And it hasn’t been a very good business for a very long time. Tribune stock sale leaves company vulnerable to hedge fund known for ‘cutting costs to the bone’.
Alden Global Capital, which controls Media News Group, and owns about 100 publications, just bought a 25.2% stake in Tribune Publishing.
While that company no longer owns Tribune Tower (a classic bit of real estate that anchors one end of the Magnificent Mile, at the Chicago River), it does have some control over The Freedom Center. The plant where both the Tribune and the Chicago Sun Times are printed. It was actually part of the site included in Chicago’s bid for Amazon HQ 2.0 (or whatever it was being called.)
In written testimony for the U.S. House Committee on Financial Services, NewsGuild [a labor union] President Bernie Lunzer said Alden has slashed employment by 71% at the unionized papers since 2012. Lunzer said Alden “has slashed staff and sold real estate to extract cash from the news organizations without regard to the role news organizations play in communities.”
In other words, “We know newspapers are running out of money, but that doesn’t mean we should stop doing things exactly the way we’ve always done them.”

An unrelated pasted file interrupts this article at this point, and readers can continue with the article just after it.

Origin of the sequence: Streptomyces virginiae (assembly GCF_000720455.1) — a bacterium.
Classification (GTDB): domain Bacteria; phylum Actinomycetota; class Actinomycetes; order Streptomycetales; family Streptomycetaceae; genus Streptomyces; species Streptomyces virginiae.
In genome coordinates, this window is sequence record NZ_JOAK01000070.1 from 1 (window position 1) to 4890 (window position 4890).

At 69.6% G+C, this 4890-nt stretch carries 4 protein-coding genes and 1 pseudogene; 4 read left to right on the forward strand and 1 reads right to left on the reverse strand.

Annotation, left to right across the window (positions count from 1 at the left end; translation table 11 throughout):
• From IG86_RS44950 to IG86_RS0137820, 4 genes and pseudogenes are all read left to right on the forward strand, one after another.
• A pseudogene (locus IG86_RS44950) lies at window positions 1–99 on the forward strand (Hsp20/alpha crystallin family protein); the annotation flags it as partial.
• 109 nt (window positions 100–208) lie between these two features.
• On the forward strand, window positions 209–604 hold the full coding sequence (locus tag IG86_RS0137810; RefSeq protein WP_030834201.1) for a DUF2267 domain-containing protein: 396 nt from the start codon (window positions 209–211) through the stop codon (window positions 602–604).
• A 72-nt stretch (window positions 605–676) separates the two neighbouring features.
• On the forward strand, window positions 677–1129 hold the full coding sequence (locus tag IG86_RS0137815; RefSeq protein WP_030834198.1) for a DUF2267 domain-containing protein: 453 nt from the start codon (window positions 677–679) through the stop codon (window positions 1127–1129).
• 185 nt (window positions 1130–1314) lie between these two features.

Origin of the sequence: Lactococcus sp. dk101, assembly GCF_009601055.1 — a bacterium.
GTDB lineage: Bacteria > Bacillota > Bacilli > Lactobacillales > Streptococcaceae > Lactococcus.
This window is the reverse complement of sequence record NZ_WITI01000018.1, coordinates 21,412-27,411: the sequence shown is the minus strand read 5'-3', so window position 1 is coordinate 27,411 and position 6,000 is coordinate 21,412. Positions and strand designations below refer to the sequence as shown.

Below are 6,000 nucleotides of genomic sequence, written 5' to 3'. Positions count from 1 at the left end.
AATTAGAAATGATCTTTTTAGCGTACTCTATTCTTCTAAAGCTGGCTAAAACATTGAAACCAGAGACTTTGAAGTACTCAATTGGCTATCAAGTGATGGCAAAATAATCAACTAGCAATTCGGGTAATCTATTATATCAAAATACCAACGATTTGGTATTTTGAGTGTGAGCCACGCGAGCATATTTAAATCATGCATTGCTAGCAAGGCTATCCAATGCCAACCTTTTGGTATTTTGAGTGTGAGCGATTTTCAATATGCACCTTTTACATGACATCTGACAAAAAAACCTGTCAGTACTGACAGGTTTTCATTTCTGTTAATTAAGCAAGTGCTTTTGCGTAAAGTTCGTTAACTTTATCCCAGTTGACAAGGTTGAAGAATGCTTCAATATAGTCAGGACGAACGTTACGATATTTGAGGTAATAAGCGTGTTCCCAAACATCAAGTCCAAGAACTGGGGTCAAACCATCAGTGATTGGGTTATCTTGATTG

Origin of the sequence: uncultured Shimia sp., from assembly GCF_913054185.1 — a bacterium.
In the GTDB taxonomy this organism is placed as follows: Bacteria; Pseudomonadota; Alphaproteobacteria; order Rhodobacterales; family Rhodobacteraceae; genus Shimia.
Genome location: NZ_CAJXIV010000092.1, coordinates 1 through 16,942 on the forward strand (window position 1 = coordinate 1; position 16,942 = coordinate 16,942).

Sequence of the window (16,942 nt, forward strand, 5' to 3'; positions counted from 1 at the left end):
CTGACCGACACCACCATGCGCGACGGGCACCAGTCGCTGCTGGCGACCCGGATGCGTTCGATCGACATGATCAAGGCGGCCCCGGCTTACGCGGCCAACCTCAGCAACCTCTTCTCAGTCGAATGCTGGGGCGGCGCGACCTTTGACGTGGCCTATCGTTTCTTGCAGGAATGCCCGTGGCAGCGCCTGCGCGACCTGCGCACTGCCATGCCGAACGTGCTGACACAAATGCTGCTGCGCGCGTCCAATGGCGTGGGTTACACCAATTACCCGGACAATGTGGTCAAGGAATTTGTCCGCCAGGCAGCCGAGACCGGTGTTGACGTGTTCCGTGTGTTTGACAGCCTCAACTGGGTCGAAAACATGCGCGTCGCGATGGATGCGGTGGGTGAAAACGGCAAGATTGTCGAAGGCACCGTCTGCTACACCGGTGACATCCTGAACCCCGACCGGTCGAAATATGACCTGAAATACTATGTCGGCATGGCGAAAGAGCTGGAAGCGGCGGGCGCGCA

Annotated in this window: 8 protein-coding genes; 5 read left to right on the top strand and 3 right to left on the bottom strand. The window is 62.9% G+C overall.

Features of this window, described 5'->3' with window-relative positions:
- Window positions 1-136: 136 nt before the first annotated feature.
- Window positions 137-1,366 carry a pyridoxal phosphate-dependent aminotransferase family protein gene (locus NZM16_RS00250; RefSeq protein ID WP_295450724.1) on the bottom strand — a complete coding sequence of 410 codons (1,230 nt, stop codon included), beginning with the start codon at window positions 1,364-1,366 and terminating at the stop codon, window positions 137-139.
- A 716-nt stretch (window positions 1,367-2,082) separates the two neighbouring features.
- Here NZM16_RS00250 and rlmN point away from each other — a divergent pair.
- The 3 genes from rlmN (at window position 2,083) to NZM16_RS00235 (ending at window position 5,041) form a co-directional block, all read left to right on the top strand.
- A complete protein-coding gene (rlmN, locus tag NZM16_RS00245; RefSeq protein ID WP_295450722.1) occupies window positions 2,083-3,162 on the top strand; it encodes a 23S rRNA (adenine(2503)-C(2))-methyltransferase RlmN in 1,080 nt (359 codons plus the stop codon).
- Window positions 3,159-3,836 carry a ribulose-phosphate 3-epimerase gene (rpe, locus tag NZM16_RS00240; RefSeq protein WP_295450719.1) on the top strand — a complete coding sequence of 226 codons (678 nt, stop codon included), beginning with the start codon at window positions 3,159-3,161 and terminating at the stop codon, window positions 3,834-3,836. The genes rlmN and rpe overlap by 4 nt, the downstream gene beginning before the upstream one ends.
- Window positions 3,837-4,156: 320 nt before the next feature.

And some papers are changing. The Chicago weekly The Chicago Reader (which was about 99 percent classified ads when I was in college), and the Salt Lake Tribune are reorganizing as “non-profits.” Which may be a recognition of reality and not a strategy.
“Basically, being nonprofit is a tax status and not a business model,” [Joshua Benton, director of the Nieman Journalism Lab at Harvard University] said.
Classified ads (of the print variety) were killed off by Craigslist and Ebay. Other ads were killed off by the internet in general. If you want new tires for your vehicle, would you search out today’s edition of your local paper to see who had what prices, and if there were any sales? When was the last time you read a newspaper? I’m guessing that the kids today would think getting ink on your fingers is gross.